When videos are linked to captions or transcripts, it can also provide them with search capability, and can make them more likely to come up in online search engine results. In addition, closed captioning makes a video more understandable for someone who isn’t fluent in English. According to the U.S. Census Bureau, there are more than 25 million people in the U.S. who don’t speak English very well.

    Think that sounds like a lot of people? The number of people who have disabilities is actually more than twice this size. Thus when you comply with the ADA and ensure that your telecommunications products and services are accessible to people with disabilities, you’re doing your own organization a favour. You’re expanding your reach to include a large target market, and your profit margin along with it.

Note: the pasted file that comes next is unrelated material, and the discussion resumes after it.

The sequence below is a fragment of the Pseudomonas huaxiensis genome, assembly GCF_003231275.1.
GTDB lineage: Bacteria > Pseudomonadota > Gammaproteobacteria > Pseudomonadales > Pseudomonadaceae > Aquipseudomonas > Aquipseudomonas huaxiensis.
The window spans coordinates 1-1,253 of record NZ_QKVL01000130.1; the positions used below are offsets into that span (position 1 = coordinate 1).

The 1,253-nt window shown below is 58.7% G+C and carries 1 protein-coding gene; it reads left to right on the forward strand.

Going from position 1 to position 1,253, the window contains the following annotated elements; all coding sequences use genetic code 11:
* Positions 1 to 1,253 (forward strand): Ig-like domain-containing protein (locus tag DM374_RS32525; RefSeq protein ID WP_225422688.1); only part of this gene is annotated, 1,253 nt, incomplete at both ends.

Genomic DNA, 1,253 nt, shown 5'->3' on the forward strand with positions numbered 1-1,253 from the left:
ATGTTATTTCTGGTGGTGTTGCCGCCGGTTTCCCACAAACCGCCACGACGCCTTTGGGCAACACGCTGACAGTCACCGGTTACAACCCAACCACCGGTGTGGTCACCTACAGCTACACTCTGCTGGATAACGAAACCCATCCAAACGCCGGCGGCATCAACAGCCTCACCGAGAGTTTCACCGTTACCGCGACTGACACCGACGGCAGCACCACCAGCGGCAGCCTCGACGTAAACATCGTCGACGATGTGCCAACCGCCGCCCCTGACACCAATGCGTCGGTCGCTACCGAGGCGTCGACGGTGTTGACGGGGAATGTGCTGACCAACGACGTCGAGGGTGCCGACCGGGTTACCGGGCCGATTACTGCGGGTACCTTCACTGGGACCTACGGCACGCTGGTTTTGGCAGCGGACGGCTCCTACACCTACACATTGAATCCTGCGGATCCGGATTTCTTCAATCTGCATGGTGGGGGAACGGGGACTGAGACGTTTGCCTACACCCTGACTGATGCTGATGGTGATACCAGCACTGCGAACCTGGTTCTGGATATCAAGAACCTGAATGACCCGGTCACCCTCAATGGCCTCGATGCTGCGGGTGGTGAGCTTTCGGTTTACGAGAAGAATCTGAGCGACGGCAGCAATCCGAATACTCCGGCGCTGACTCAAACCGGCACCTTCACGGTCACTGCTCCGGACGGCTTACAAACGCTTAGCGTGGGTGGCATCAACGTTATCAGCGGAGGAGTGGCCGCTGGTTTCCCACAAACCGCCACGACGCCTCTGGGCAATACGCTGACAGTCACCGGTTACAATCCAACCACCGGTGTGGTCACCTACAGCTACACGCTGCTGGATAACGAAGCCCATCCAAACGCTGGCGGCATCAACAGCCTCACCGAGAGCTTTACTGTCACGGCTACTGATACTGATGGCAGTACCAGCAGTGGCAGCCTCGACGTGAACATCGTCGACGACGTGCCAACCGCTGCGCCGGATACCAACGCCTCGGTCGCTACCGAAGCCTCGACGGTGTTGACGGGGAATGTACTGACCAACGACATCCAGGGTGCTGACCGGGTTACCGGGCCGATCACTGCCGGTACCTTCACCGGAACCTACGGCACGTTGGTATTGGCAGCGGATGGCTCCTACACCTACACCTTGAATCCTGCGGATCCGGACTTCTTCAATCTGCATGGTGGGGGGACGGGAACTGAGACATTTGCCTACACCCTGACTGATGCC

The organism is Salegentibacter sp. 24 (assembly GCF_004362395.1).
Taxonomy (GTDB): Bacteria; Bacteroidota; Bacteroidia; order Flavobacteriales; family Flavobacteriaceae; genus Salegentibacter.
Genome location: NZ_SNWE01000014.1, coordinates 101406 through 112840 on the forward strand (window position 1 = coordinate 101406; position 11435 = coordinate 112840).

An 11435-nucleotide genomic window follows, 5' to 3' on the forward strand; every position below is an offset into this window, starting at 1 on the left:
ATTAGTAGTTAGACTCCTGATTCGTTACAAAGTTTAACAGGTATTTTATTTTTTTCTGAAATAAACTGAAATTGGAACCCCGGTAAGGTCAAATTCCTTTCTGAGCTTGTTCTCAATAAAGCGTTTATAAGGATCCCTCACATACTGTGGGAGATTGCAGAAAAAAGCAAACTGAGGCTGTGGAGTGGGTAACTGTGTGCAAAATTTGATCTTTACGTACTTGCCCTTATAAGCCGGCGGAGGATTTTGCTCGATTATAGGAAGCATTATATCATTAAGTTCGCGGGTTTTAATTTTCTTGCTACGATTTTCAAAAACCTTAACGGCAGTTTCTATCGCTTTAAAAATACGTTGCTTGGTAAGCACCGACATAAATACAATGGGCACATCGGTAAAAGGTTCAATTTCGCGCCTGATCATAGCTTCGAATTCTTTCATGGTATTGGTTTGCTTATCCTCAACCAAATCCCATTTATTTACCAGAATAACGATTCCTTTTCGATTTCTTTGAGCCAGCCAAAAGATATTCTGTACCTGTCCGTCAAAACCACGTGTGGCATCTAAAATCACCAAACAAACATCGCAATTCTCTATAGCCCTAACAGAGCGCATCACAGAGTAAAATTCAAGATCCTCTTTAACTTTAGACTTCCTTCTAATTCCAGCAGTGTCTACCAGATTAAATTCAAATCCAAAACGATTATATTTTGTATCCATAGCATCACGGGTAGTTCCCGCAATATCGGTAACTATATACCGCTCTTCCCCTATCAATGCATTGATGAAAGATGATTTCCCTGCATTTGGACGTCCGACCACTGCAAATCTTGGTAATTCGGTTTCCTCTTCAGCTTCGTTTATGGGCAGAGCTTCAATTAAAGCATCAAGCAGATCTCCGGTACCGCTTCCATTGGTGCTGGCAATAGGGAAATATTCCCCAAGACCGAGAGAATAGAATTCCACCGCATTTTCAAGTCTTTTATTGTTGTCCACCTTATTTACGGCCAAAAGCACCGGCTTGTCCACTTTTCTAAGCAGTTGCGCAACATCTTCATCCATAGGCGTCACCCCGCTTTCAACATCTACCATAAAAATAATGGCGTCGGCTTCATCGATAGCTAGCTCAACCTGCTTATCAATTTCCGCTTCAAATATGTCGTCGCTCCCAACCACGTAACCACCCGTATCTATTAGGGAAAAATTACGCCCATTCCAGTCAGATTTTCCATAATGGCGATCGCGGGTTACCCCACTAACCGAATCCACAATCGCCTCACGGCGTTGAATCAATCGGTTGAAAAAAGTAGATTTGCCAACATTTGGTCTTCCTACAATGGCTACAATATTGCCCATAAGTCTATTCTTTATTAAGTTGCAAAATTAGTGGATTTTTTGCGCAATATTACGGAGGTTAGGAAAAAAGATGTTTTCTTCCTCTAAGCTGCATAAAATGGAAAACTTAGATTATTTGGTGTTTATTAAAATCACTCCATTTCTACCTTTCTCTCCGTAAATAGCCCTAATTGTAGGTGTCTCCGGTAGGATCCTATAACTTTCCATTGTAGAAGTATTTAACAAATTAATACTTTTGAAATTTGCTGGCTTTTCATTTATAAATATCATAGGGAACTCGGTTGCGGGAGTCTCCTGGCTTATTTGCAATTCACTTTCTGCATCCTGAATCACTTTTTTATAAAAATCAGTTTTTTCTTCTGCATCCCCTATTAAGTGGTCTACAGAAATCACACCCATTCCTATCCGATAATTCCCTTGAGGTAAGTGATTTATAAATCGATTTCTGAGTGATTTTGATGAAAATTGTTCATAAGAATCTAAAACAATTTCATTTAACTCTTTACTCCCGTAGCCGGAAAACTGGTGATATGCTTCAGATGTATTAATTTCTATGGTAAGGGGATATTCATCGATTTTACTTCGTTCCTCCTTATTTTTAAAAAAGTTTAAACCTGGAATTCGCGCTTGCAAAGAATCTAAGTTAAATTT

An Innovative Solution

    eSSENTIAL ACCESSIBILITY has developed a comprehensive accessibility solution to help organizations follow the Web Content Accessibility Guidelines (WCAG) and achieve and maintain compliance with standards and regulations. This includes integrating web compliance evaluation and remediation services with assistive technology to deliver a transformative experience for people with disabilities. Learn more about eSSENTIAL ACCESSIBILITY’s innovative solution.

    References

    1. Use of Telecommunications Products by People with Disabilities DO-IT, 2012